At the time the confusion was perfectly understandable. Looking back, 1975 may have been the high-water mark of Soviet power. As Saigon fell, Moscow was carrying its rivalry with the West into proxy wars in Africa, while the Helsinki accords of that year formally acknowledged Soviet dominance of eastern Europe. At home, under Leonid Brezhnev, the Soviet economy had yet to betray the first visible signs of decay.
But the North Vietnamese (nor protesters like Bill Clinton for that matter) didn't see it that way. What Hanoi saw was the unfinished business of a 30-year struggle for independence, first from the French and then from the Americans. This was why the other Asian dominoes didn't fall. Vietnam might have been on the front line in the global conflict with communism, but ultimately nationalism, not ideology, was the conflict's driving force. America, the protesters said, had no business there, period.
Today Vietnam has lost its last powers to divide. Only the veterans, physical reminders of recent history, shunned by a nation that wished to move on, had been left outside the fold, their cause kept alive only by crazy theories that missing US servicemen are being held prisoner to this day in jungle camps. Now John McCain's brief but surprisingly popular bid for the presidency this year has helped America come to terms with them too: if McCain, decorated war hero and a PoW himself for five and a half years, bore no grudges, why could America not forgive and forget as well?
Yes, the war has a legacy in the greater assertiveness of Congress over foreign policy and in the doctrines of the Pentagon. Never again, surely, will a president be able to take the country to war, and then escalate that war, without Capitol Hill having a large say at every stage. For the military planners, the lesson is that once the country decides to go to war, it should do so with overwhelming force to minimise casualties and wrap matters up as quickly as possible.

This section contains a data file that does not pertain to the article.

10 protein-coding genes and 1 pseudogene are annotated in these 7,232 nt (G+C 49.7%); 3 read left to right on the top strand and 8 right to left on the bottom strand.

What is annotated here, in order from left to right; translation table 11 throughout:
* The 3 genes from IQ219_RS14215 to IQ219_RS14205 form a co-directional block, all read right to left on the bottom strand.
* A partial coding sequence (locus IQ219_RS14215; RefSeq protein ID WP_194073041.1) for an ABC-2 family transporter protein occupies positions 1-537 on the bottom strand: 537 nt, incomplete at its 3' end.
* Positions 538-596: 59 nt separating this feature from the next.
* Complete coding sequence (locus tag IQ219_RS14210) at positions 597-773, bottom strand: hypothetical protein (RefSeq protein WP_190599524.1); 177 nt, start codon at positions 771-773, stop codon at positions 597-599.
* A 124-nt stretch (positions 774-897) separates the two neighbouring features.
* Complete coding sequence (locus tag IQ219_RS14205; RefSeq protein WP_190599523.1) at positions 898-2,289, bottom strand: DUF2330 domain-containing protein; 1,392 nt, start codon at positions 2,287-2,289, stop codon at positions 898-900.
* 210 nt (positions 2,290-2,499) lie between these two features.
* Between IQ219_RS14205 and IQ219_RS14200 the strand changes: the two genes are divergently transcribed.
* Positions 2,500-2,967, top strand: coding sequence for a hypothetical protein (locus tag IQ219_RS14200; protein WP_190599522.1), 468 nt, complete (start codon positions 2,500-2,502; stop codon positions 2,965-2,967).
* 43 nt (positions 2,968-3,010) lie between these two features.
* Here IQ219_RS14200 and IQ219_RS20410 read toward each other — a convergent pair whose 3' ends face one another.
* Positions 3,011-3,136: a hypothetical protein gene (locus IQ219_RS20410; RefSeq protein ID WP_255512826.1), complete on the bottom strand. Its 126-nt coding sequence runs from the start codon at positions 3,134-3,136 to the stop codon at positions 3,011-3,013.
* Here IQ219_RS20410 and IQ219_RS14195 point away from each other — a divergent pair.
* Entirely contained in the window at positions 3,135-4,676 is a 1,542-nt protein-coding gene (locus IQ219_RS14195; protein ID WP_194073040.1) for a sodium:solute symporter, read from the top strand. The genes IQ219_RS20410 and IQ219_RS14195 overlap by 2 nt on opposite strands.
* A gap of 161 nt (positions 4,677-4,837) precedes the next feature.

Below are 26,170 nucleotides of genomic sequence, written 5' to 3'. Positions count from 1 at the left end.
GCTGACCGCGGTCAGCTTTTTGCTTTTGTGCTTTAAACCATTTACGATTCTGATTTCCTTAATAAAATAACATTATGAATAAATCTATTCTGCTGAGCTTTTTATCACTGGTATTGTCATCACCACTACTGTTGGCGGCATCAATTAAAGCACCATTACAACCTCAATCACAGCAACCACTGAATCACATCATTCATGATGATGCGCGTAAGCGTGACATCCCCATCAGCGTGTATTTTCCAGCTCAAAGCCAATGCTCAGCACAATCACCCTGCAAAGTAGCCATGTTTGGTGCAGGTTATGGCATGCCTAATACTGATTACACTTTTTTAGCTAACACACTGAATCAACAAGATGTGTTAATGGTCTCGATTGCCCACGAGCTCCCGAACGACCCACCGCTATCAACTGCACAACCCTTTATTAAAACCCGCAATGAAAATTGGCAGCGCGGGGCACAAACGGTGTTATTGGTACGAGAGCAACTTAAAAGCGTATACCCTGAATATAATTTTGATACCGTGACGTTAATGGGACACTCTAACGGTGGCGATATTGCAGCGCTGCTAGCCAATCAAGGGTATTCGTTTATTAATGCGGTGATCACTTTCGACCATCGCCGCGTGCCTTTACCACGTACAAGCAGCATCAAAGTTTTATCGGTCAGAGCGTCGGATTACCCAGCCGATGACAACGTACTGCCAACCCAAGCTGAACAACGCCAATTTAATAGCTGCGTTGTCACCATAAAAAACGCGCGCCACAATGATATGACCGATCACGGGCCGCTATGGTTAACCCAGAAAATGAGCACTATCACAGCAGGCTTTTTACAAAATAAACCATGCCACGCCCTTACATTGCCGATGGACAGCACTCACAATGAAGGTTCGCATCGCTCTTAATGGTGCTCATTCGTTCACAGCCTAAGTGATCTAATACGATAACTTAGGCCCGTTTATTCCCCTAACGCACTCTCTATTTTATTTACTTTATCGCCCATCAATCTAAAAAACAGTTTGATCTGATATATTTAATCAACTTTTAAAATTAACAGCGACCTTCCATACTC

But even that philosophy is now being honoured in the breach. The Gulf War against Iraq, presented as a defence of the security of American and Western oil from a belligerent tyrant, met the post-Vietnam criteria. But Bosnia and in particular Kosovo did not. Although no conceivable US national interest is involved, American troops may be in the Balkans for years, and American lives may be lost.
And like Vietnam, the wars against Slobodan Milosevic have been "liberal" wars, conducted by Democrats. Had Mr Milosevic not caved in, for reasons yet to be satisfactorily explained, Bill Clinton might have been forced along the same deadly path as Lyndon Johnson, of sending in ground troops into comparably awkward terrain to do the job the cruise missiles and smart weapons - those 1990s successors of B-52 carpet bombings of the 1960s - could not. Just as one supposedly noble idea, the containment of communism, justified Vietnam, another, that human rights abuses against ethnic Albanians could not be allowed to stand, underpinned the US-led Kosovo war.
In that sense too Vietnam, with its once immutable lessons for American politicians of future generations, is being forgotten. Bill Clinton's successors will do well to remember that those who forget history are condemned to repeat it.Reuse content